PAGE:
All that said, when teaching a new or young student that has not yet developed these bad habits, I would prefer to enforce the most optimum mechanics possible, rather then teach a flaw from the getgo and just assume that "she'll be fine".

    Keeping the toe, and everything else, going in the direction of the catchers mitt is the most efficient motion, and by having efficient motion at the beginning of the pitch (in this case the very very beginning), the rest of the pitching motion is also more likely to be more efficient and void of the other flaws mentioned in the first paragraph of this post.

    -W

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    Super Moderator Amy in AZ.'s Avatar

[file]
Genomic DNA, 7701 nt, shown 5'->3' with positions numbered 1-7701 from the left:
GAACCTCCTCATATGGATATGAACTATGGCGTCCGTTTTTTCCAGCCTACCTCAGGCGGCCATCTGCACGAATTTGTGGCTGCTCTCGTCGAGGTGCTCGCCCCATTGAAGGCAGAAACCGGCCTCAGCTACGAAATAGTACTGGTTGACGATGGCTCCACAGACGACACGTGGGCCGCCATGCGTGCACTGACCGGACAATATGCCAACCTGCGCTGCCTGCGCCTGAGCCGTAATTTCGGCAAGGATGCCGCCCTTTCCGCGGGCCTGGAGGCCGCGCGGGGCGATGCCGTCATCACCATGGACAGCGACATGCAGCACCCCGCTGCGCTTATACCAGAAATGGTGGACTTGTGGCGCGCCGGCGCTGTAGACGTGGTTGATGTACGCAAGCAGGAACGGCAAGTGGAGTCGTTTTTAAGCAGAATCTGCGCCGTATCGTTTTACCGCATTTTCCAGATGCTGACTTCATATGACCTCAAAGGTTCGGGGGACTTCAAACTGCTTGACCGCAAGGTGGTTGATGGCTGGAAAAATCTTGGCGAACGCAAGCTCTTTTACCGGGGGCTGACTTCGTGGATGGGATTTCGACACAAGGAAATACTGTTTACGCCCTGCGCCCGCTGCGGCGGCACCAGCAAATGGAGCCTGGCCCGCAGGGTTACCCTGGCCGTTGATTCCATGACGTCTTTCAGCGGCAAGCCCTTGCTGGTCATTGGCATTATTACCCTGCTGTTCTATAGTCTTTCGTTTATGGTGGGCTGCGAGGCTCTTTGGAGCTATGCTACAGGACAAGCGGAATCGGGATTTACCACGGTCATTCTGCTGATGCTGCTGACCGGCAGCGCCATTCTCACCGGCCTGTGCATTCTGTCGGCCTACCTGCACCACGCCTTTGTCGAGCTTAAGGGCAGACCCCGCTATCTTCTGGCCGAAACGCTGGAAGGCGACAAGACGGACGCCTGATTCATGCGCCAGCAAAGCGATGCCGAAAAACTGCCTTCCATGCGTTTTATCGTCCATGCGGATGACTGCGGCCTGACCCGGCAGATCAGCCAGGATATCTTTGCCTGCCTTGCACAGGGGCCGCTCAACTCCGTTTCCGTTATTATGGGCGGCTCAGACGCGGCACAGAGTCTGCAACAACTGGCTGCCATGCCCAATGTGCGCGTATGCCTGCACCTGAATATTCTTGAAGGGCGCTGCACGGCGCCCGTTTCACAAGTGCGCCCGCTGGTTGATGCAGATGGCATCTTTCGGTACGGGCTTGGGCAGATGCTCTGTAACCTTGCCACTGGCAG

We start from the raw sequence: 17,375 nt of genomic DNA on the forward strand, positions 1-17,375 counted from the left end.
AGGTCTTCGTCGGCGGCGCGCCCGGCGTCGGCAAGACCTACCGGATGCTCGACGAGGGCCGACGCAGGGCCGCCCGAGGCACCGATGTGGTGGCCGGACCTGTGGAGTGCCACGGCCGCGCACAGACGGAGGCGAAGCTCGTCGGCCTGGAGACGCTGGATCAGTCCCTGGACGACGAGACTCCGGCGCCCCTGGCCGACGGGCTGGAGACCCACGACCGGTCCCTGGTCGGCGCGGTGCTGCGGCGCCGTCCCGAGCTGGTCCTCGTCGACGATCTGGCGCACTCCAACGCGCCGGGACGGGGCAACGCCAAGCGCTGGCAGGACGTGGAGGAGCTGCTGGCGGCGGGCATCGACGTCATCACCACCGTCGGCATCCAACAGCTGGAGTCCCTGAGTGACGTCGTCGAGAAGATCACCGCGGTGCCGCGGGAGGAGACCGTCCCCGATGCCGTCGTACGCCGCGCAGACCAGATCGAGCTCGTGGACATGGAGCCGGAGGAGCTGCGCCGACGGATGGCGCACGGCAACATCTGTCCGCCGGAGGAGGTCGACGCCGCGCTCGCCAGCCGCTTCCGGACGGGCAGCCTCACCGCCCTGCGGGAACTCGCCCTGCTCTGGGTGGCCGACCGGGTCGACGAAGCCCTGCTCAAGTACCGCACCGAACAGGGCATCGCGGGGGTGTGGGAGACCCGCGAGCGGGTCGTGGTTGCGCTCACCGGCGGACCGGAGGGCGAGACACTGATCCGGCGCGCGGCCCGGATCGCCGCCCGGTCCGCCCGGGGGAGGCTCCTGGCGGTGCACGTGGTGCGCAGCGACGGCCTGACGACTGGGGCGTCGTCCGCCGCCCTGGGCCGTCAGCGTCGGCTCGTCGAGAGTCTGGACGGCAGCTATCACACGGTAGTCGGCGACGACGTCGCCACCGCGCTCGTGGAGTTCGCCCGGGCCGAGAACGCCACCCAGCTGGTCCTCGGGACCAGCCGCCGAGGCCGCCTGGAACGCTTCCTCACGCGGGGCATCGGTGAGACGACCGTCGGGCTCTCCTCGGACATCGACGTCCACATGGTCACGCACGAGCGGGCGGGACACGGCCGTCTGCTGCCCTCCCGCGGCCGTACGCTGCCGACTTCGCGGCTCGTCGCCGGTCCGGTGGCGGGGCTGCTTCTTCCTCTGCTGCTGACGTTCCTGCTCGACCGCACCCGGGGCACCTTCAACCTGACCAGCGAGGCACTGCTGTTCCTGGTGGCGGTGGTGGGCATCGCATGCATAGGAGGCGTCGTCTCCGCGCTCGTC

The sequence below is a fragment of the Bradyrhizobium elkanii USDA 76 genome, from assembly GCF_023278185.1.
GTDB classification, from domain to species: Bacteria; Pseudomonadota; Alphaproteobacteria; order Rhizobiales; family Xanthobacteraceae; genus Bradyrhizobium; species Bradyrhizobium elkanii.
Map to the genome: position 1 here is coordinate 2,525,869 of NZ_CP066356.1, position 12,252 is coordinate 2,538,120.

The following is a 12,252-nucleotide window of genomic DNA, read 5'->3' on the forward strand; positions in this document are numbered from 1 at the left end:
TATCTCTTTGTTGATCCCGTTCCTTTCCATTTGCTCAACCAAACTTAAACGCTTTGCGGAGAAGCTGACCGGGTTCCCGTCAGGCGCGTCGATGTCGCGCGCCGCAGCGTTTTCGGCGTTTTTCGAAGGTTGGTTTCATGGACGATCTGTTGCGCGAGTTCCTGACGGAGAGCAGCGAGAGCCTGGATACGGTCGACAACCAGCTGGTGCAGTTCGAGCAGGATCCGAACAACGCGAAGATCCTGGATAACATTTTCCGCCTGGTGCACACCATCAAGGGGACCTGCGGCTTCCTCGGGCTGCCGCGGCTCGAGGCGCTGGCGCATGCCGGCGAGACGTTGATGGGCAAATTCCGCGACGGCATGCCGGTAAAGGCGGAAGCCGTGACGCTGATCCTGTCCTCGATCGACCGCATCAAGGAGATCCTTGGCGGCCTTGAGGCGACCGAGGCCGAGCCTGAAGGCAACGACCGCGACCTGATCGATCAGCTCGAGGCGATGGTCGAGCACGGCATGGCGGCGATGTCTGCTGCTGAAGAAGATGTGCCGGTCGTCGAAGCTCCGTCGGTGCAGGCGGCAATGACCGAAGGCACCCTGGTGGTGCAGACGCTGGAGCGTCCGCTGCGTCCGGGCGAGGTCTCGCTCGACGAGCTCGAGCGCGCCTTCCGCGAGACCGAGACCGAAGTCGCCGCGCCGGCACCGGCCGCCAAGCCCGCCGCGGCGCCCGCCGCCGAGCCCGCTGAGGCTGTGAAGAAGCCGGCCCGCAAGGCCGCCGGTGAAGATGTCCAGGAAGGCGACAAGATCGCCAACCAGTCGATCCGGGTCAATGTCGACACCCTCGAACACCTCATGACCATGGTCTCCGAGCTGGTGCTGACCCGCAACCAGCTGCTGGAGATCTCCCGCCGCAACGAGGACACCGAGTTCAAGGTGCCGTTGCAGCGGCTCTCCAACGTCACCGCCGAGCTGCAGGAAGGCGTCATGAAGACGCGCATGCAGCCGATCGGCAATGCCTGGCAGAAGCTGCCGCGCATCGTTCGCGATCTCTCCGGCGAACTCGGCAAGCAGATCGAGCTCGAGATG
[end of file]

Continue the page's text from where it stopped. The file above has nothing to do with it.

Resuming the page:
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    Someone sent me a red plastic shoot that attaches to the pitching rubber. It is supposed to keep me from turning my foot, too early. I can't use it, because I do turn my foot too early.

    Whomever the creator is, never communicated any further with me - or I would give him or her credit.

    If you are in Tucson and want this thing, come and get it.

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    I eat, sleep and breathe softball starsnuffer's Avatar
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    I just put an extra softball next to their toe (off to the right side for a righty) when they're on the rubber. If the ball moves, they turned their toe out, if it didn't, they know they did it right.

    -W